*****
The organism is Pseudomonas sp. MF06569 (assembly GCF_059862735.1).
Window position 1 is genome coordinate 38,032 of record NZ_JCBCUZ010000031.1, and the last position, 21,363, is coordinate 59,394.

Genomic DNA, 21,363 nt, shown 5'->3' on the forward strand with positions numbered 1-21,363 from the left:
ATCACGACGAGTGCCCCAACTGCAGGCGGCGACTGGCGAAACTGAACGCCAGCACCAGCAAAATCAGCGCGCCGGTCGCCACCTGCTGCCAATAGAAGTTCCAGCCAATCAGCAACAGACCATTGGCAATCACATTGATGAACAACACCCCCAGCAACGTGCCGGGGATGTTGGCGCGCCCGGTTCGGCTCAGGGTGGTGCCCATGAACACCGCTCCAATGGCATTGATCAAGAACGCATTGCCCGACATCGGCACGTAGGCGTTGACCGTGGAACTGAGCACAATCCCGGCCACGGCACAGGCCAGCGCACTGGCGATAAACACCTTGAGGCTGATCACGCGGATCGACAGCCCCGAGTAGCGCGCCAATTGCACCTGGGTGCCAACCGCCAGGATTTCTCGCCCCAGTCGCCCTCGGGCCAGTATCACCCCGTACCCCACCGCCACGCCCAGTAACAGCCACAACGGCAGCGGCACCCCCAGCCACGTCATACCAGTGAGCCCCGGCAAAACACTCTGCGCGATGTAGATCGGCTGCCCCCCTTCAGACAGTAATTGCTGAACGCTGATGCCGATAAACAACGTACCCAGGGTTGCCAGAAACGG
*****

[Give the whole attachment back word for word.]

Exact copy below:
The organism is Pseudomonas sp. MF06569 (assembly GCF_059862735.1).
Window position 1 is genome coordinate 38,032 of record NZ_JCBCUZ010000031.1, and the last position, 21,363, is coordinate 59,394.

Genomic DNA, 21,363 nt, shown 5'->3' on the forward strand with positions numbered 1-21,363 from the left:
ATCACGACGAGTGCCCCAACTGCAGGCGGCGACTGGCGAAACTGAACGCCAGCACCAGCAAAATCAGCGCGCCGGTCGCCACCTGCTGCCAATAGAAGTTCCAGCCAATCAGCAACAGACCATTGGCAATCACATTGATGAACAACACCCCCAGCAACGTGCCGGGGATGTTGGCGCGCCCGGTTCGGCTCAGGGTGGTGCCCATGAACACCGCTCCAATGGCATTGATCAAGAACGCATTGCCCGACATCGGCACGTAGGCGTTGACCGTGGAACTGAGCACAATCCCGGCCACGGCACAGGCCAGCGCACTGGCGATAAACACCTTGAGGCTGATCACGCGGATCGACAGCCCCGAGTAGCGCGCCAATTGCACCTGGGTGCCAACCGCCAGGATTTCTCGCCCCAGTCGCCCTCGGGCCAGTATCACCCCGTACCCCACCGCCACGCCCAGTAACAGCCACAACGGCAGCGGCACCCCCAGCCACGTCATACCAGTGAGCCCCGGCAAAACACTCTGCGCGATGTAGATCGGCTGCCCCCCTTCAGACAGTAATTGCTGAACGCTGATGCCGATAAACAACGTACCCAGGGTTGCCAGAAACGG